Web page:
- As reported in the last edition of Hortlink, sap-flow sensors were installed in-field in 24 trial trees at the start of the 2016/17 season. These will allow whole-season tree water use to be monitored. In combination with canopy and yield data, the results will allow whole-tree water use efficiency to be determined and linked with irrigation and nutrient treatments, as well as root density and growth.
- The December 2016 issue of Australian Nutgrower featured articles on this project, including “Better tree performance through root system resilience”, which provided a general project overview.
The project started in the second half of 2014, with a trial rootstock screen for abiotic stress tested at the end of 2014 and rootstock screening beginning in mid 2015.
To date 12 rootstocks have been assessed for resilience to soil water deficit and to high soil conductivity, with additional supporting measurements to understand variations between genotypes also undertaken. All remaining genotypes available for grafting to almonds in Australia are expected to be assessed by the end of the 2016/17 growing season.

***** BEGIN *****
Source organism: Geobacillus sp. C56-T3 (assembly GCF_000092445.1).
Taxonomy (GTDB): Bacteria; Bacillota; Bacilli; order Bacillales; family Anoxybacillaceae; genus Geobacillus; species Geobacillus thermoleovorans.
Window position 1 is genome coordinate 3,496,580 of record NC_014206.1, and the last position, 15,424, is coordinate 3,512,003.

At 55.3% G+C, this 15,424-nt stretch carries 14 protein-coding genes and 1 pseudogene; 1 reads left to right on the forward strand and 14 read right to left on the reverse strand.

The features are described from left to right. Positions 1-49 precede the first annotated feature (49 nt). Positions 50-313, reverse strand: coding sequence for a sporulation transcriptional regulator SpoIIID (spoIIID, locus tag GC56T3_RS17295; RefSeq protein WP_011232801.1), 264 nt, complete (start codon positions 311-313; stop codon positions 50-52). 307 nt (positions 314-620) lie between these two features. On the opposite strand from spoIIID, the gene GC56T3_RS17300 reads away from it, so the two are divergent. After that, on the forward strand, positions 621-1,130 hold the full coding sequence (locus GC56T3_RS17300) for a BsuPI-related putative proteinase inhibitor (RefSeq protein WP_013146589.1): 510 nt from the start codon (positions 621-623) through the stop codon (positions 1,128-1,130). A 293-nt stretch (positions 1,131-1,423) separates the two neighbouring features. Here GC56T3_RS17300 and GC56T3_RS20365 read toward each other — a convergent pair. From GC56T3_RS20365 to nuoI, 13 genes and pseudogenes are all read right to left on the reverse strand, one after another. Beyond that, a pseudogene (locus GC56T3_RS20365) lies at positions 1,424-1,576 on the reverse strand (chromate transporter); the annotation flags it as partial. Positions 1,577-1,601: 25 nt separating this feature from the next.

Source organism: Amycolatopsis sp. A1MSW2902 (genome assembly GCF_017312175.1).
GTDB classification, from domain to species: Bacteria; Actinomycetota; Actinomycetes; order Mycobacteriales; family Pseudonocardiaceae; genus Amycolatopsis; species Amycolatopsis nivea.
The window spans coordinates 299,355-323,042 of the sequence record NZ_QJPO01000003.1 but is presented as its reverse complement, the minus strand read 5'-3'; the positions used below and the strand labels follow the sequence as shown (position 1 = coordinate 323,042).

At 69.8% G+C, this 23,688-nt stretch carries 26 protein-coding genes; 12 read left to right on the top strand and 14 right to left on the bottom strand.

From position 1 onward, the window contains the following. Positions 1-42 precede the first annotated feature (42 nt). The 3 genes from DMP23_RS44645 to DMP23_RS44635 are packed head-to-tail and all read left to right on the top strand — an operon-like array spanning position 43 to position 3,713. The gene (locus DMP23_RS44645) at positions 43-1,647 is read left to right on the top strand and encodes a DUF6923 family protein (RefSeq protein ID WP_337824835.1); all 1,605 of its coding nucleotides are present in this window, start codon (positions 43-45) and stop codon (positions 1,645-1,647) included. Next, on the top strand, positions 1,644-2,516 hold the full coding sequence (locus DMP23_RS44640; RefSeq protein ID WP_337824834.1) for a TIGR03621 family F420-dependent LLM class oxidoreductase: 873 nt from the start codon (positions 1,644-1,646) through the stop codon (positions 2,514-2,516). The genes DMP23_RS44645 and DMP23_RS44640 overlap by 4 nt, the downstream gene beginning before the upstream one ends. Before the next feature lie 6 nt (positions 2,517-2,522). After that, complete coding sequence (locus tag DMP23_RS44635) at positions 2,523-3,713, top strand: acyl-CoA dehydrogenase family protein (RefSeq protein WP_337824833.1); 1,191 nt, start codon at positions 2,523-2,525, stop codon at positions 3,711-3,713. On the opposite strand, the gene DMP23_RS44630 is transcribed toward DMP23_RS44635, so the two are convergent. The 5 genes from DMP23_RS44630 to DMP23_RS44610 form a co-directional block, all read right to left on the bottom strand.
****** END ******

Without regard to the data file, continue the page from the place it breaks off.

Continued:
A field site, shared between three of the Almond Productivity Program projects, has been instrumented with minirhizotrons, with regular imaging underway since early in the 2015/16 season. Sapflow sensors were also installed in 24 trees at the site during mid-summer. In combination with canopy and yield data collected by Agriculture Victoria the results will allow whole tree water use efficiency to be determined and linked with irrigation/nutrient treatments and root density/growth.
This investment is a strategic levy investment in the Hort Innovation Almond Fund